Patrick Briggs

Patrick Briggs, northeast states director of the nonprofit organization AVID (Advancement Via Individual Determination), speaks to a crowd of Worcester County Public Schools employees Tuesday morning during the #WeAreWorcester Kickoff event at the Roland E. Powell Convention Center in Ocean City.

(Aug. 30, 2019) Fostering relationships was the message delivered repeatedly Tuesday morning at the Worcester County school system’s #WeAreWorcester Opening Kick-Off event.

“We’ve got to make a difference,” Superintendent Lou Taylor told the audience of school system employees at the annual pep rally at the Roland E. Powell Convention Center in Ocean City.

Nearly every seat was full in the Performing Arts Center, with most of the crowd wearing matching “We are Worcester” T-shirts.

William Gordy, president of the Worcester County Board of Education, wished employees luck ahead of their first day of school on Tuesday.

“Please know that we are all behind you in your efforts as you prepare for school,” Gordy said. 

The Worcester County Commissioners, Sheriff Matt Crisafulli and other elected officials were in attendance as well.

Worcester County Public Schools employees jumped to their feet with thunderous applause as Taylor ran from the auditorium’s second floor to the stage to TI’s “Bring ‘em out.” 

Taylor addressed the crowd with a new message for the 2019-20 school year: the idea of unlimited possibilities. 

“The real reason we’re here is for the 6,700 kids … that will enter our schools on Tuesday,” Taylor said. “Last year, as you remember, I talked about making it magical. We talked about making it magical all year. This year I’m going to talk about skies being the limit.”

Taylor reinforced this idea with an anecdote from his days as a principal of Stephen Decatur High School. He was a mentor to a child named Jason, who was often acting out in school. Despite Jason’s difficult home life and other obstacles, Taylor said, he was able to work with him over the years and develop a trusting relationship.

“But we’ve got Jasons everywhere in our schools,” Taylor said. “And we’ve got intelligent, smart gifted people sitting in this audience who can make that difference.”

Taylor emphasized the need to break down barriers when working with children.

“It’s important to build relationships,” Taylor said.

The event’s keynote speaker was Patrick Briggs, northeast states director of the nonprofit organization AVID (Advancement Via Individual Determination).

“I am standing here before you today as an anomaly, because great teachers like you closed my opportunity and expectation gap,” Briggs said.

Briggs, who grew up in the inner city of Houston, slammed the idea of an “achievement gap” that is frequently talked about in the education world. The National Education Association defines achievement gap as “the differences between the test scores of minority and/or low-income students and the test scores of their white and Asian peers.”

Briggs said he somehow beat the odds.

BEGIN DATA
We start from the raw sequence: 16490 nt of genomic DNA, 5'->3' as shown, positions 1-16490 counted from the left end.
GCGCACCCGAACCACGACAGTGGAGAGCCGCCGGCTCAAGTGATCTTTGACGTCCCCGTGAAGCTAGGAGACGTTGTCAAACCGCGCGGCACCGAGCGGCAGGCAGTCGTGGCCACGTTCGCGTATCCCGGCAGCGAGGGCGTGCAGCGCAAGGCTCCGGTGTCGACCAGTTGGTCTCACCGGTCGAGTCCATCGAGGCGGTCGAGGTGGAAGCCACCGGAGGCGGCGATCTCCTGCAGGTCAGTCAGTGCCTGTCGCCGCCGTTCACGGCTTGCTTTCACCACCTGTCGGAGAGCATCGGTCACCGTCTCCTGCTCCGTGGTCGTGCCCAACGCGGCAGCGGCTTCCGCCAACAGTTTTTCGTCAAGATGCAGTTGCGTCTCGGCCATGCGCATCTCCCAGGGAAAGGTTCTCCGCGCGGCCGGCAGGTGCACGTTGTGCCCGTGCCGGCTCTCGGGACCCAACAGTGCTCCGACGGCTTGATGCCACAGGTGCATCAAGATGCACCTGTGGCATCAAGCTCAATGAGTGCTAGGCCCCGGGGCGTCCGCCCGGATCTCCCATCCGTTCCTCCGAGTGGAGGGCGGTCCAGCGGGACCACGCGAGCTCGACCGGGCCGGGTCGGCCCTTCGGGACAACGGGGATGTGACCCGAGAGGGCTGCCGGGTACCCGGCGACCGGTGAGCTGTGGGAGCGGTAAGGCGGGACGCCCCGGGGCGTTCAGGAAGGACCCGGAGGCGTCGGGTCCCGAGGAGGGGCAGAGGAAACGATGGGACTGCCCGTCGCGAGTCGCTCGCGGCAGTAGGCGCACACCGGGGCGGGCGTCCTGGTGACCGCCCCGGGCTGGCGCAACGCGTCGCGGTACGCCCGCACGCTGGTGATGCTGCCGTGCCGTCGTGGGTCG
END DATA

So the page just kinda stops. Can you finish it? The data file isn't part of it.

“I can give you 50 reasons why I should be dead or in prison,” Briggs said. “I’m a statistical anomaly.”

Briggs went on to talk about how the achievement gap is caused by opportunity and expectation gaps. 

Briggs further demonstrated this point by holding two $1 bills. One was flat, while another was crumpled. However, he asserted their values were still identical.

“So you’re telling me they have the same value, same worth and can achieve the same purpose?” Briggs asked.

That same analogy could also apply to two different types of students, according to Briggs. An honor student could succeed, while another child who repeatedly was sent to an in-school suspension might fail after leaving school.

“Kids have a strange way of living up to your expectations,” Briggs said. 

Briggs said he was grateful to the educators who work to foster bonds with children to put them in the best possible position to succeed.

“I am standing before you today so grateful for people like you because you understood equity work,” Briggs said.

Following Briggs’ presentation, Fred Hertrich IV, president of Hertrich Family of Automobile Dealerships, expressed his appreciation to the hundreds of Worcester County educators during the event.

“We invest in you because you invested in us,” Hertrich said. “We want to recognize your hard work and sacrifice, and we know a strong education system means a strong community. What you do is really important.”

Hertrich then presented the keys to a 2019 Ford Escape to Teacher of the Year Gina Russell. 

“You’re an inspiring educator,” Hertrich said. “You’re a marigold for your students, your family, your fellow team members, and your community.”

Worcester County employees received recognition from Taylor as they continue preparing for the first day of school, this Tuesday, Sept. 3.

“You are an absolutely fantastic group of professionals in this room,” Taylor said. “I thank you again for what you do.”

For more information about Worcester County Public Schools, visit

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